Millbrae BART development conflict raises ethical questions about Fang

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The Millbrae BART station and land around it would become more valuable when high-speed rail goes in.

BART Director James Fang is coming under fire for his close relationship with a developer who is trying to build a hotel project on BART property next to its Millbrae station, a project that Fang promoted with a misleading presentation to the Millbrae City Council in September. But Fang says the attacks on him are coming from a powerful rival developer and that he's only trying to get something moving on the long dormant site.

Underlying the conflict are questions about how BART develops the properties it owns around the Bay Area, questions that have increasingly high stakes around the Millbrae station. Critics say the station was badly designed and hasn't lived up to hopes that it would promote economic development in the area, but that could change if it becomes a California high-speed rail station and the southernmost direct connection into the BART system.

On one side of the conflict is Fang, a longtime director who also owns Asian Week newspaper, and his friend and political supporter Lawrence Lui, who is proposing to build a hotel and office building at the site through his company, Justin Development Corp. The BART Board of Directors voted 6-2 in closed session in May 2011 to enter into an exclusive negotiating agreement with him.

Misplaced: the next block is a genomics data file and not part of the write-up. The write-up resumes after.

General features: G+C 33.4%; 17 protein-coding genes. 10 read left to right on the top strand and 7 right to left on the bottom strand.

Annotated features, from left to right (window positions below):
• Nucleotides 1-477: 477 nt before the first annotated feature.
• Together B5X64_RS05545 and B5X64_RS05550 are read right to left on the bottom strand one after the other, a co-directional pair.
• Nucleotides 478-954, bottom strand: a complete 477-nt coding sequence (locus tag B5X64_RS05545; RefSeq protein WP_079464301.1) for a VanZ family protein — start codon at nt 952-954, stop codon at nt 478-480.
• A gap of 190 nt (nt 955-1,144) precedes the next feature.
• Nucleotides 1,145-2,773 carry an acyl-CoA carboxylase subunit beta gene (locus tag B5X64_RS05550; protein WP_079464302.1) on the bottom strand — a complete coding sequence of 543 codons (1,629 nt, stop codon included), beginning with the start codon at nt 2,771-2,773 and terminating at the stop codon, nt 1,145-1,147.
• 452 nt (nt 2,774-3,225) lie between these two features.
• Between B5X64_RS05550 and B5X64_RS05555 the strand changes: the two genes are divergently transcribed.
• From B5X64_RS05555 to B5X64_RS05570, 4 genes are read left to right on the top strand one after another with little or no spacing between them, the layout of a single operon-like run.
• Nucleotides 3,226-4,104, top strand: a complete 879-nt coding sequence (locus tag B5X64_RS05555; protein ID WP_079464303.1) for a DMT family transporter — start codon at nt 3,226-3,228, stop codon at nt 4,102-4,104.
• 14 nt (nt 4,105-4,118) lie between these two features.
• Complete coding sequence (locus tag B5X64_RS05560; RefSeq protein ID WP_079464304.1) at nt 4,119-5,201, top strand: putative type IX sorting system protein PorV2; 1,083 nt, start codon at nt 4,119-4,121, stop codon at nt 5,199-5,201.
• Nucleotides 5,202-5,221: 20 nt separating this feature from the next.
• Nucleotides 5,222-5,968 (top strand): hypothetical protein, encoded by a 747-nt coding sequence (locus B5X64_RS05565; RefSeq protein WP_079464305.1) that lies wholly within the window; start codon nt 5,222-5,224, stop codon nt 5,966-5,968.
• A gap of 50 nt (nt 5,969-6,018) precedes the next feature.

But city officials in Millbrae have refused to share their hotel tax revenue with BART, a key aspect of making the project pencil out as a long-term revenue source for the district (BART's policy is to lease property rather than sell in order to bolster annual operating revenues and retain control of properties that increase in value). “It turned out the economics of the project didn't work, they wanted a kickback, for lack of a better word, in the [Transient Occupancy Tax charged to hotels] for the city of Millbrae,” said Adam Alberti with Singer Associates, which is representing the Republic Urban project.

So the BART board earlier this year voted to re-open negotiations Republic Urban Properties, which Lui had beat out in the previous vote, requesting best and final offers from the two rival developers by Sept. 28. They are still being evaluated. Once a project is selected, that developer and BART would essentially become partners in going through the city’s project approval process.

But Fang left out the competing proposal when he appeared with Lui and BART Property Manager Jeff Ordway before the Millbrae City Council on Sept. 25, trying to build support for Lui’s hotel project. “Mr. Fang stated that he is looking for official direction from the City in joining with BART to build a hotel,” according to official minutes from the meeting.